Non-market valuation will likely be of paramount importance in making decisions for forest health treatment options in today’s fiscal climate. Reducing fire and insect risks will avoid future costs, which can justify expensive treatments if proper accounting is done. LMS and its associated carbon accounting, fire risk, and economic assessment tools provide innovative ways of meeting the multiple demands on public resources in a fiscally responsible manner. During development of the FHSWG report, the call for better information and better ways of analyzing information clearly points the way to the increased use of technology. As part of that effort, RTI hopes to continue its participation and technical support of the FHSWG and its efforts where they are consistent with our mandate and focus on providing decision support for rural landowners to make sound forest management decisions.

- Elaine Oneil, RTI Research Assistant -

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RTI Director’s Notes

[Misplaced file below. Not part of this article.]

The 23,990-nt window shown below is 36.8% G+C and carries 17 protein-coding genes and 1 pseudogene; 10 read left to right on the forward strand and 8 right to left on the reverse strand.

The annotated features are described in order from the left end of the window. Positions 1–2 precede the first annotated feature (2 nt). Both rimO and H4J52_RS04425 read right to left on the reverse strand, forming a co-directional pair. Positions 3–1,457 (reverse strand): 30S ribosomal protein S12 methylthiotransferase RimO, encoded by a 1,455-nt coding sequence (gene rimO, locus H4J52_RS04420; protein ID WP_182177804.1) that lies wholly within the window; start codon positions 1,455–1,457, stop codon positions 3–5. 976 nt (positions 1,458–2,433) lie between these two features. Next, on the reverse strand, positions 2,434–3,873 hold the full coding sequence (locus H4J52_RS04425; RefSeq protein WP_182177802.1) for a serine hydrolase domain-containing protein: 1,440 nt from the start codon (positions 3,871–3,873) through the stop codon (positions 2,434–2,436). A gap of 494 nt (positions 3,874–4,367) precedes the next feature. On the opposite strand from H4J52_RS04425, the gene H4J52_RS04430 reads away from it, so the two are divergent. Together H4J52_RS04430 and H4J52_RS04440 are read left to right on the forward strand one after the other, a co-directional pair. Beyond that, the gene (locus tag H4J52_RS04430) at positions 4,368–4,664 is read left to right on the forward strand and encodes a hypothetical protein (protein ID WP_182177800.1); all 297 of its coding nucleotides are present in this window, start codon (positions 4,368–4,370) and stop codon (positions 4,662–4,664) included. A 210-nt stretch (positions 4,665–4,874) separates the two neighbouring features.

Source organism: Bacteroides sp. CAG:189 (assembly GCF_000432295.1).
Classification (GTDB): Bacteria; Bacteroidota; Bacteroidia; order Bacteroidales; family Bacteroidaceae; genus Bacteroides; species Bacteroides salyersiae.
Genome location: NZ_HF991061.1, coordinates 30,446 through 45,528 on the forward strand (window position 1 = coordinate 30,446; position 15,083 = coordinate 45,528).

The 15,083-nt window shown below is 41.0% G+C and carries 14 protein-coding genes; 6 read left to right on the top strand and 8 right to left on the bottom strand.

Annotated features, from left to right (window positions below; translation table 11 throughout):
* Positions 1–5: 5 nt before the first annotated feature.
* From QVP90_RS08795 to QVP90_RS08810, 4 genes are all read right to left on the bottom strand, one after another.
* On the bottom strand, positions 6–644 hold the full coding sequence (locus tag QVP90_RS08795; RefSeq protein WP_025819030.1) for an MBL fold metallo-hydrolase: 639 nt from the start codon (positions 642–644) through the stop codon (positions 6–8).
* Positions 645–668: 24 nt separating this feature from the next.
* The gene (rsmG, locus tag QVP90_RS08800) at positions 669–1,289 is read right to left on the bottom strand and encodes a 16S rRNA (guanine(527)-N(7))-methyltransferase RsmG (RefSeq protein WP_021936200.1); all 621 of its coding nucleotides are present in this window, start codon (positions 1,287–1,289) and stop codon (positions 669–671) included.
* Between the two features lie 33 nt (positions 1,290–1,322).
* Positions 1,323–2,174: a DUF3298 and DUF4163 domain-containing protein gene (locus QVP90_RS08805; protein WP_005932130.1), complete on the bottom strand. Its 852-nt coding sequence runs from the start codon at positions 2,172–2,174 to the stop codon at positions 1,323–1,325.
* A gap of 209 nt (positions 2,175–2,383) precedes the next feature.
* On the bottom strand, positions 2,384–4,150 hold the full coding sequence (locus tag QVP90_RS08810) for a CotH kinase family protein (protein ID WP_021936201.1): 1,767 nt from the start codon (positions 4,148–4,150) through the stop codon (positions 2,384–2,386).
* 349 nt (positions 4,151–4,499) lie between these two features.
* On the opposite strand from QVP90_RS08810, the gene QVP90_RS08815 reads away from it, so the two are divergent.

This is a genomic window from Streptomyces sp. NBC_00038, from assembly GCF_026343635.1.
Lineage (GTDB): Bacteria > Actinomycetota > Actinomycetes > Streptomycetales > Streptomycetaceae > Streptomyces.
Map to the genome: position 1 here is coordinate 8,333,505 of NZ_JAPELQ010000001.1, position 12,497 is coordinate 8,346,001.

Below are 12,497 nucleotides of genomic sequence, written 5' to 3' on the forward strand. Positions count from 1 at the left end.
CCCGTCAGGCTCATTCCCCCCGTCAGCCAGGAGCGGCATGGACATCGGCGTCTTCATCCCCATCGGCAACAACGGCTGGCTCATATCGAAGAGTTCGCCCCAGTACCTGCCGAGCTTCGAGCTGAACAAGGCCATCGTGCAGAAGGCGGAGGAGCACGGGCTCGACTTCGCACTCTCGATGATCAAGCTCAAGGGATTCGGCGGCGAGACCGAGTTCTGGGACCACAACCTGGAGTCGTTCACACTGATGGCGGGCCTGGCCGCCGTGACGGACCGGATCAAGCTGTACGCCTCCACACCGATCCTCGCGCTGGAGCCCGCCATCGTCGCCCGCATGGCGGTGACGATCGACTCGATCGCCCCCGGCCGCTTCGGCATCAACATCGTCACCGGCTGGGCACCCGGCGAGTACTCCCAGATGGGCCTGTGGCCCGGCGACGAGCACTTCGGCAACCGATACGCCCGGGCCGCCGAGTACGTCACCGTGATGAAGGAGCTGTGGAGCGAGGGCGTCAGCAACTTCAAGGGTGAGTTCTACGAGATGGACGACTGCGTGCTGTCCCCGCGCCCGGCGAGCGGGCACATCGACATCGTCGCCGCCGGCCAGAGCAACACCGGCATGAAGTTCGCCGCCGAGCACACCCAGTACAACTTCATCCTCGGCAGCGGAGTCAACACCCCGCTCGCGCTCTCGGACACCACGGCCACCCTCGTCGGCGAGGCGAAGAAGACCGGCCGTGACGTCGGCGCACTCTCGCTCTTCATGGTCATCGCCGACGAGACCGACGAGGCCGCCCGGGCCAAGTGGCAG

Summer is rapidly approaching and with drought conditions pervading the Pacific Northwest, forest health issues will likely be brought back to the forefront on the eastside for sure and possibly even west of the Cascades. Forest health problems are not easy to solve, so the cover article of this newsletter lays out some of the technology issues. RTI Research Assistant and PhD student Elaine Oneil reports on our involvement with the Forest Health Strategy Work Group (FHSWG) that was established by the Washington State Legislature. One of the key findings in the FHSWG report is the need for better technology for both assessing risks and developing strategies to reduce risks. RTI continues to develop new technologies and linkages with GIS and the Landscape Management System (LMS) to meet these needs.